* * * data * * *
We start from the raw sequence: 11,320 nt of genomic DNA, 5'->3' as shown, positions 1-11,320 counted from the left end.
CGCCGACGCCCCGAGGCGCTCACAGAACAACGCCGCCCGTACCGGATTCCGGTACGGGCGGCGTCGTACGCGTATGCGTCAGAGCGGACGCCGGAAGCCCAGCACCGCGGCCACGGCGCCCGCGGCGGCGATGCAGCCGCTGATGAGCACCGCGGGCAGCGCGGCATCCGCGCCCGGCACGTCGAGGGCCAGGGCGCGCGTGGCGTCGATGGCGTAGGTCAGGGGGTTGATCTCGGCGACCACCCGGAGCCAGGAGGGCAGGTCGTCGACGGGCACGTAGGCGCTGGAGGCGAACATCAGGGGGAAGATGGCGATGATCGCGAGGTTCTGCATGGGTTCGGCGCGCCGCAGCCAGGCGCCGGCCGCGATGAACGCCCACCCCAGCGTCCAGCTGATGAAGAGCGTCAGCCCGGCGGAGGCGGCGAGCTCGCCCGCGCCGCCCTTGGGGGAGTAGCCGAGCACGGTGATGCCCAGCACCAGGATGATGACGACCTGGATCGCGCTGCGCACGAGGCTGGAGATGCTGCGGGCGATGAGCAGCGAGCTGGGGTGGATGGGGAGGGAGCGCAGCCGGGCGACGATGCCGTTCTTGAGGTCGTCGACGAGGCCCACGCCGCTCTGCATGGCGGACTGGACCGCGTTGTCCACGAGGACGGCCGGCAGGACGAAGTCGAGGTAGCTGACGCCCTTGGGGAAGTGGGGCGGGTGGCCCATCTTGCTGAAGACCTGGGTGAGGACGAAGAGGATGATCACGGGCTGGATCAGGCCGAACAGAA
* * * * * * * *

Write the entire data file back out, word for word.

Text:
We start from the raw sequence: 11,320 nt of genomic DNA, 5'->3' as shown, positions 1-11,320 counted from the left end.
CGCCGACGCCCCGAGGCGCTCACAGAACAACGCCGCCCGTACCGGATTCCGGTACGGGCGGCGTCGTACGCGTATGCGTCAGAGCGGACGCCGGAAGCCCAGCACCGCGGCCACGGCGCCCGCGGCGGCGATGCAGCCGCTGATGAGCACCGCGGGCAGCGCGGCATCCGCGCCCGGCACGTCGAGGGCCAGGGCGCGCGTGGCGTCGATGGCGTAGGTCAGGGGGTTGATCTCGGCGACCACCCGGAGCCAGGAGGGCAGGTCGTCGACGGGCACGTAGGCGCTGGAGGCGAACATCAGGGGGAAGATGGCGATGATCGCGAGGTTCTGCATGGGTTCGGCGCGCCGCAGCCAGGCGCCGGCCGCGATGAACGCCCACCCCAGCGTCCAGCTGATGAAGAGCGTCAGCCCGGCGGAGGCGGCGAGCTCGCCCGCGCCGCCCTTGGGGGAGTAGCCGAGCACGGTGATGCCCAGCACCAGGATGATGACGACCTGGATCGCGCTGCGCACGAGGCTGGAGATGCTGCGGGCGATGAGCAGCGAGCTGGGGTGGATGGGGAGGGAGCGCAGCCGGGCGACGATGCCGTTCTTGAGGTCGTCGACGAGGCCCACGCCGCTCTGCATGGCGGACTGGACCGCGTTGTCCACGAGGACGGCCGGCAGGACGAAGTCGAGGTAGCTGACGCCCTTGGGGAAGTGGGGCGGGTGGCCCATCTTGCTGAAGACCTGGGTGAGGACGAAGAGGATGATCACGGGCTGGATCAGGCCGAACAGAA